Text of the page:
Carroll Pulls Open Records Bill to 'Tighten Focus'
By West Kentucky Star Staff
FRANKFORT - State Senator Danny Carroll says he has decided to pull back a bill he pre-filed last month that could restrict access to some public records, in order to make some adjustments to the proposed legislation.

The bill would exempt several state and local agencies from having to release personal information of public safety officers as part of records requests. Sen. Carroll says the bill is designed to protect those officers from possible retaliation, and he does not want to make changes to the Open Records Act that would have a negative impact on transparency.

Prior to pulling the bill, Carroll told the Kentucky Center for Investigative Reporting that he was open to hearing from anyone with concerns about it.

Carroll told West Kentucky Star Wednesday that he now wants to clarify the language in the bill, to make sure it sticks to the intent, which he says is to protect public safety officers.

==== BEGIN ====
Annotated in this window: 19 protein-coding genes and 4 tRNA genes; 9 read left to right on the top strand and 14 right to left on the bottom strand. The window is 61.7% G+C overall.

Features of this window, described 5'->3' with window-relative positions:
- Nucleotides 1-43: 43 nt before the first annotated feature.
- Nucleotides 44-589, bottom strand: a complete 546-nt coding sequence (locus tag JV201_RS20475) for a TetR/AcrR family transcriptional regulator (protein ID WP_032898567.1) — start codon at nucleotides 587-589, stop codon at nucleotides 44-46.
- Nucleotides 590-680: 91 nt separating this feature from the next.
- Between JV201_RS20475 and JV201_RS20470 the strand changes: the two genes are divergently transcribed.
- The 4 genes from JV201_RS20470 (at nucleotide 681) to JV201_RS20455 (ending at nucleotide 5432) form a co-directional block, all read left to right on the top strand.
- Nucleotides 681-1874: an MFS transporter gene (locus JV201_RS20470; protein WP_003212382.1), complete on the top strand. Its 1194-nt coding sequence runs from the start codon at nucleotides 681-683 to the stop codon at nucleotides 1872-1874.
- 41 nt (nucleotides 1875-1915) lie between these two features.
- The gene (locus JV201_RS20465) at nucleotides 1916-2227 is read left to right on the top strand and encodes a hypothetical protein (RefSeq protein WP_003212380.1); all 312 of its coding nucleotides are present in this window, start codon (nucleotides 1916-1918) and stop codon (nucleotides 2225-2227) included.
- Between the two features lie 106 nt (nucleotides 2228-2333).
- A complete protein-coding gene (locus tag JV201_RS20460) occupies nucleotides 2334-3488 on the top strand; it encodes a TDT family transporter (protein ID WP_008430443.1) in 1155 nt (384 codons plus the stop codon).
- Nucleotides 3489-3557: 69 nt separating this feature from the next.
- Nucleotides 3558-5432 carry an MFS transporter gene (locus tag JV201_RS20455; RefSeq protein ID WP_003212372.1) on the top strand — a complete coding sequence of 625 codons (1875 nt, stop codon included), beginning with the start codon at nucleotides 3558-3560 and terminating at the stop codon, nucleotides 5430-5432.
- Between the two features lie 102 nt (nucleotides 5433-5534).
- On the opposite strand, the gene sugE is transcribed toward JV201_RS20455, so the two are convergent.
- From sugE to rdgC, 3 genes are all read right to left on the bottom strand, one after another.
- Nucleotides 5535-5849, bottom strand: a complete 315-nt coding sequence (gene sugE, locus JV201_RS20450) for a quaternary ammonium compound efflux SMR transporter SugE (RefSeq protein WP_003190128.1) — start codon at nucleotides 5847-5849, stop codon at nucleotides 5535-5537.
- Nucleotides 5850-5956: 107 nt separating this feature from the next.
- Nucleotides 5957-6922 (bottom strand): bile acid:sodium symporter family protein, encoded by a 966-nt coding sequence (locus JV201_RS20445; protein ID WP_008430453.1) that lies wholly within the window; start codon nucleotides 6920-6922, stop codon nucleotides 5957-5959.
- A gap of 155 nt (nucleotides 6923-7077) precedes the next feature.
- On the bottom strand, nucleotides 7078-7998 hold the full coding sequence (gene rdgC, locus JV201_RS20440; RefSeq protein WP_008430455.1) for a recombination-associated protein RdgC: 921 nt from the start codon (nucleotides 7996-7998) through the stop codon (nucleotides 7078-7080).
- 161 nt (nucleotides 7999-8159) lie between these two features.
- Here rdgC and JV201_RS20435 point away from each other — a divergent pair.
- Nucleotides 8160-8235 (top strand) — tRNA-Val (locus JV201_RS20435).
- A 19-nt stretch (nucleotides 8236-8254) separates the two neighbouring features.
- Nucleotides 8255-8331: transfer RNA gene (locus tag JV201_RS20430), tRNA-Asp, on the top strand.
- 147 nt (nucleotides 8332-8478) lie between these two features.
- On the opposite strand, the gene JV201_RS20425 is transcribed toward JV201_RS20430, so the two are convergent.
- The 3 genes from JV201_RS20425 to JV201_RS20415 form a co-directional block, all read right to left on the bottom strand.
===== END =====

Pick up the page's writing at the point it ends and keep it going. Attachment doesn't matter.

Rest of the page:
"Last night I made a decision to go ahead and withdraw the bill today. We're gonna pull it back, take another look at it, and maybe clarify some of the language in the bill to make sure that it sticks strictly to the intent that we had meant for the bill in the beginning, and that's to protect those listed in the bill." Carroll said.

Carroll, a retired Paducah Police Officer, added he did not write the bill, but he was given the proposal by a state Homeland Security employee and a Secret Service Agent working in Kentucky. Some personal information for public safety workers is already protected by law. 

Before Carroll's announcement, several lawyers representing media outlets issued statements opposing the bill's language. Michael Abate, a Louisville attorney who has represented KyCIR and several other media outlets on public records issues, said the bill's current language is a direct attack on transparency in the state.

“It strikes me as an attempt to take off the table extremely important records that media outlets — and the public in general — have used to understand what their agencies have done in their name, and on their dime,” Abate said. “That is the essential purpose of the open records law.”

Published 08:56 AM, Wednesday Jan. 09, 2019
Updated 08:47 AM, Thursday Jan. 10, 2019

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